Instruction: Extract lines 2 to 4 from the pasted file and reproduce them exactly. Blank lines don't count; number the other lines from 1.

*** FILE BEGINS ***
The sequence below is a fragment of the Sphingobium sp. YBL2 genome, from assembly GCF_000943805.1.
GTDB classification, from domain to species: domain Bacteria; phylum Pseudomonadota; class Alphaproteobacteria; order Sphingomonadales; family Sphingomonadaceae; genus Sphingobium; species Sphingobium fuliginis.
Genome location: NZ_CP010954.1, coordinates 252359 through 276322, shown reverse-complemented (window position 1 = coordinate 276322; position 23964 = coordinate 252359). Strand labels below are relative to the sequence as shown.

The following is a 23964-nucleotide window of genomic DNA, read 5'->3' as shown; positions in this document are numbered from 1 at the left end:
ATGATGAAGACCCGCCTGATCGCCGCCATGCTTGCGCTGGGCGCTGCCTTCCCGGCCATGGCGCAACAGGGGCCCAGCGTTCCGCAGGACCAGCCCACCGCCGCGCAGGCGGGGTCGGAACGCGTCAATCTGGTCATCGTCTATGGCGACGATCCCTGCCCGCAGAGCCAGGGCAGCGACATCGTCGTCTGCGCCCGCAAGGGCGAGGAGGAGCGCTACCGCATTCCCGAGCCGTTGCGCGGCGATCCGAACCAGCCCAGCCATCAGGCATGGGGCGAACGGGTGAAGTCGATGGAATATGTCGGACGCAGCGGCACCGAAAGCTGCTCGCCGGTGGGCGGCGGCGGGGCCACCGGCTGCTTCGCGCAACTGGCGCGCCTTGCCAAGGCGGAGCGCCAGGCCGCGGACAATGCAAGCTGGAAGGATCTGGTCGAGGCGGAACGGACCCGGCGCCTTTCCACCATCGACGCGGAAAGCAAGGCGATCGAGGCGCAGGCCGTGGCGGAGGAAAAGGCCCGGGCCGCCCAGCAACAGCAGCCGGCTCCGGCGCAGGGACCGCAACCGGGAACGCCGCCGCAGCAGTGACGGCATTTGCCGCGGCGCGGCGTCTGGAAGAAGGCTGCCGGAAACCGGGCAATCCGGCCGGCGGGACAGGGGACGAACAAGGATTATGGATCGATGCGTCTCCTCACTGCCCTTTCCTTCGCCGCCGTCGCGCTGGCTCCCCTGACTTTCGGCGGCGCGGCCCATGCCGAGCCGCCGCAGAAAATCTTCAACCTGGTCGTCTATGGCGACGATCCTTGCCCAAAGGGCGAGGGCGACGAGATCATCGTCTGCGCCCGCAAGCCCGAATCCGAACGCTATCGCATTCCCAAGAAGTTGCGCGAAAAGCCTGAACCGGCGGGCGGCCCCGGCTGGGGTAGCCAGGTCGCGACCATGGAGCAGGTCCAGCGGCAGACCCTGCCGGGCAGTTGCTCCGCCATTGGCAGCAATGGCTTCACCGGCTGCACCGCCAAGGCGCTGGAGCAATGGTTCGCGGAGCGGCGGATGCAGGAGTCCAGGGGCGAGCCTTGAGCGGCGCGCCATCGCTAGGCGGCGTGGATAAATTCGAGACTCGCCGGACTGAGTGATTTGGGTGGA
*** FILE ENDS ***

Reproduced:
GTDB classification, from domain to species: domain Bacteria; phylum Pseudomonadota; class Alphaproteobacteria; order Sphingomonadales; family Sphingomonadaceae; genus Sphingobium; species Sphingobium fuliginis.
Genome location: NZ_CP010954.1, coordinates 252359 through 276322, shown reverse-complemented (window position 1 = coordinate 276322; position 23964 = coordinate 252359). Strand labels below are relative to the sequence as shown.

The following is a 23964-nucleotide window of genomic DNA, read 5'->3' as shown; positions in this document are numbered from 1 at the left end: